When the project to raise the Bayonne Bridge from an elevation of 151 feet to 215 feet began seven years ago, the largest ship expected was 12,000 TEU. Yet that has already been far exceeded by the CMA CGM T. Roosevelt, a 14,400 TEU vessel that stopped at Maher Terminals in September. Port officials believe the channel and bridge in the future will handle vessels of up to 18,000 TEU.
The question, however, is how the port copes with the logistical challenges expected to come with the big ships, the transition to which is already well underway.
Since the bridge opened in June, 14 vessels of greater than 10,000 TEUs — too big to pass under the bridge before it was elevated — have stopped at the three terminals, according to PIERS. The ships were among 1,348 vessels to visit the port in the first eight months of the year, a 15 percent decline in the number from the year before.
But the number of 8,000 to 10,000 TEU ships that visited the port’s four main terminals increased 35 percent — to 429 — in the first eight months of 2017 from a year earlier, according to AIS Live, a satellite-based ship-tracking sister product of The Journal of Commerce. The data offer a comparison of the period before the opening of the expanded Panama Canal, and after.
So far, the flow of large vessels has not taxed the port in the way back-to-back mega-ships calling the terminals are expected to do in the future. To help prepare for the big ships, port terminal operators have spent about $2 billion on upgrades, and the port authority and federal government have spent $4.7 billion on dredging, rail access, and other projects, including raising the Bayonne Bridge.
The Port Performance Council also was created to prepare for the big-ship era, but its recommendations have had mixed outcomes.
GCT Bayonne in December introduced a reservation system that required truckers to make an appointment to enter the terminal gate from 6 a.m. to 8 a.m., and the program has expanded steadily. The appointment period is now 6 a.m. to noon, and terminal officials say turn times in the appointment period are 25 percent faster than those when no reservation is needed.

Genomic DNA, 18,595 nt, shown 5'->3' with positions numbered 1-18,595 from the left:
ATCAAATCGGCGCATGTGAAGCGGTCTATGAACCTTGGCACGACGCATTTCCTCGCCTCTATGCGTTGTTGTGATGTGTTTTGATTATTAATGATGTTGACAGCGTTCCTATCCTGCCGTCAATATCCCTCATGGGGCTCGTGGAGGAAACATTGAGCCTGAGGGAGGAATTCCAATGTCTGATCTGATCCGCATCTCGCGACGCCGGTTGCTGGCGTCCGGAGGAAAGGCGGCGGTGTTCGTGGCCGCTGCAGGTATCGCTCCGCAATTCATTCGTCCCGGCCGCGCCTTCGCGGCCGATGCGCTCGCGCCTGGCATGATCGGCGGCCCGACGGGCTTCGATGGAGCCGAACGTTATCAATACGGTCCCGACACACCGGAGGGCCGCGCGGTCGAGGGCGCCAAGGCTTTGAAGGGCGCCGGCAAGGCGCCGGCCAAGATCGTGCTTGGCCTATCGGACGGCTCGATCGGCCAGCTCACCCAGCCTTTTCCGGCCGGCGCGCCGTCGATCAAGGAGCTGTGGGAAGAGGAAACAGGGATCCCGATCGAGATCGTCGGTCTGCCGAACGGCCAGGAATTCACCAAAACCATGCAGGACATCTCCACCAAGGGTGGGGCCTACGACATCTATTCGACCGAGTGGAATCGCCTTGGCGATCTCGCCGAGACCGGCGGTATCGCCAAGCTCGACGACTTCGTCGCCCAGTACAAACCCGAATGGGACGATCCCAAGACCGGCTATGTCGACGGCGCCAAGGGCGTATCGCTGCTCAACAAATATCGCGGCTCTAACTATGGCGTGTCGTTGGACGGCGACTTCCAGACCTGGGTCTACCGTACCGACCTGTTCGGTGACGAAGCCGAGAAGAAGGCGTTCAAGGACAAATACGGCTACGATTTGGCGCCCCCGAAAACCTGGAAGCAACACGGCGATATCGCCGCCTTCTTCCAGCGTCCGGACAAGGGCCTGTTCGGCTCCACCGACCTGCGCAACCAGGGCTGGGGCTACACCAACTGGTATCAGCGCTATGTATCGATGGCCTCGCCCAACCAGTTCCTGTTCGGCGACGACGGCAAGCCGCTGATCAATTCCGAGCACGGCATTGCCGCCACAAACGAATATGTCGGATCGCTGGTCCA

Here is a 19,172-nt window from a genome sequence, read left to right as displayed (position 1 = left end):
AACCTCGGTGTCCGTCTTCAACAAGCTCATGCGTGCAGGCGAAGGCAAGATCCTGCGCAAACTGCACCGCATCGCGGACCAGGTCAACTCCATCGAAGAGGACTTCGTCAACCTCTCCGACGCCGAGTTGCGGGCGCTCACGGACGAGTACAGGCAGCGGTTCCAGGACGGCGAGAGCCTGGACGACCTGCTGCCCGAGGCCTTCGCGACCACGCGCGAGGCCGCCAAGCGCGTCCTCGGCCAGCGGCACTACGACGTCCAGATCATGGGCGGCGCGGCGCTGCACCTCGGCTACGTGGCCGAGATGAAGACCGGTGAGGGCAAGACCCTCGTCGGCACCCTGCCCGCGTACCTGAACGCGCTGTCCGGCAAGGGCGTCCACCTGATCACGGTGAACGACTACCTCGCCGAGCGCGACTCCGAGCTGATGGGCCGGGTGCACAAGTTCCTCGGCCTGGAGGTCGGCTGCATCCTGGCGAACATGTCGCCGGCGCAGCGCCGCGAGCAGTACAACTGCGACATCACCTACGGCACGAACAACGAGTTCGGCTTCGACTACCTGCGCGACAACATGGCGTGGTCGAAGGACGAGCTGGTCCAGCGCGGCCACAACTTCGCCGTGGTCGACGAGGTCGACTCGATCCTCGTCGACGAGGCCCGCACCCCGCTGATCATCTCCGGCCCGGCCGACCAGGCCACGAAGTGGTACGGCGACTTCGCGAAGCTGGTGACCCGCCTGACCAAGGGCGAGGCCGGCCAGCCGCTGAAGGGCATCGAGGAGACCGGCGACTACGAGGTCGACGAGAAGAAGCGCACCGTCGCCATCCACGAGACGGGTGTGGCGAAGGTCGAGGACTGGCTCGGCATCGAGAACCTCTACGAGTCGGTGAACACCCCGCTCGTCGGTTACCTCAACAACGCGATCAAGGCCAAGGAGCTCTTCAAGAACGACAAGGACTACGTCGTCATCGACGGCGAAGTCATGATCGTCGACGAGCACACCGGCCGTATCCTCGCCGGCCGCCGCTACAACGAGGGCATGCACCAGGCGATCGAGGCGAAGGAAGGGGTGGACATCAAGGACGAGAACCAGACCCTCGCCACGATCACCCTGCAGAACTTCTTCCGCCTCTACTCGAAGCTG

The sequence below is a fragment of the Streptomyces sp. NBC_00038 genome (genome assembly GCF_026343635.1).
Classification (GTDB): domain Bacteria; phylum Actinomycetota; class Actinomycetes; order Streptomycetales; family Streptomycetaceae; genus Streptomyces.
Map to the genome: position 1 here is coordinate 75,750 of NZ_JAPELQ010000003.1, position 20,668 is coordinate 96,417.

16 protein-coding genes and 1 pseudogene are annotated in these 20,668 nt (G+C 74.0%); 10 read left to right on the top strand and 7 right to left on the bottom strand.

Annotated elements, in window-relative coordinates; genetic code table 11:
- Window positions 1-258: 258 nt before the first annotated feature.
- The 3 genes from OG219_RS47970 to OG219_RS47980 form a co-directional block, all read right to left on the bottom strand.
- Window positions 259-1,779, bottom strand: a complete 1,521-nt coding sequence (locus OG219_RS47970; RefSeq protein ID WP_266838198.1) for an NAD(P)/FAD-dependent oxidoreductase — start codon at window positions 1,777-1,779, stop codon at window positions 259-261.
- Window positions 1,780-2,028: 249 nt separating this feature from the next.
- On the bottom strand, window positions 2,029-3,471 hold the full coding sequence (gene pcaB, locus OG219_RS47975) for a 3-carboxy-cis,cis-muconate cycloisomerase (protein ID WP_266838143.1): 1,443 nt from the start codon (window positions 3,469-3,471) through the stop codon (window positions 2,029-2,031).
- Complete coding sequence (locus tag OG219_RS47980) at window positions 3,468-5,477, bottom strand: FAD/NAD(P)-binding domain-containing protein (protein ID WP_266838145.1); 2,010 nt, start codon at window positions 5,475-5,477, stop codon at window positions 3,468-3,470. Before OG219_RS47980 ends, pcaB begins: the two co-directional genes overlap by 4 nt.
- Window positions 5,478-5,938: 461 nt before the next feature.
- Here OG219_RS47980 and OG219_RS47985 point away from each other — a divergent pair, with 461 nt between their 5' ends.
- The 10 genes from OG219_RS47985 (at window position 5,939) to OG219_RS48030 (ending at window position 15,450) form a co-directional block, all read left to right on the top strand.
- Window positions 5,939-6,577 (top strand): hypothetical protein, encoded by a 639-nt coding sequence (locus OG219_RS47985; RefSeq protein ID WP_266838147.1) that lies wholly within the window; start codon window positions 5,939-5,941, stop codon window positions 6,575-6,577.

Once skeptical of appointment systems, truckers said the port has slashed turn times to the extent that dual transactions can sometimes be completed in an hour, compared with twice that or more in the past. “From where we were before, it’s much better,” said Tom Adamski, agent for First Coast Logistics, who represents the New Jersey Motor Truck Association’s intermodal council and who initially was not convinced the system would improve efficiency.
Two other terminal operators at the port — APM Terminals and Port Newark Container Terminal — are expected to install a similar system when they finish gate upgrades, and others among the port’s six terminals are expected to follow suit.
The port has not made progress on another council recommendation, that the terminals extend gate hours so they can avoid backups, and so that trucks can get in and out more quickly. The terminals currently open around 6 a.m. and close between 3 p.m. and 7 p.m., depending on the terminal and the type of cargo. Opponents of extending port gate hours argue that there is little point in extending gate hours when warehouses are not open round-the-clock, and that trucks would have nowhere to take containers once they have picked them up.
The port also has made little progress in creating an interoperable chassis pool that would allow truckers to deliver and pick up chassis at any terminal, rather than, for example, having to drop off a chassis at one terminal and pick one up at another location.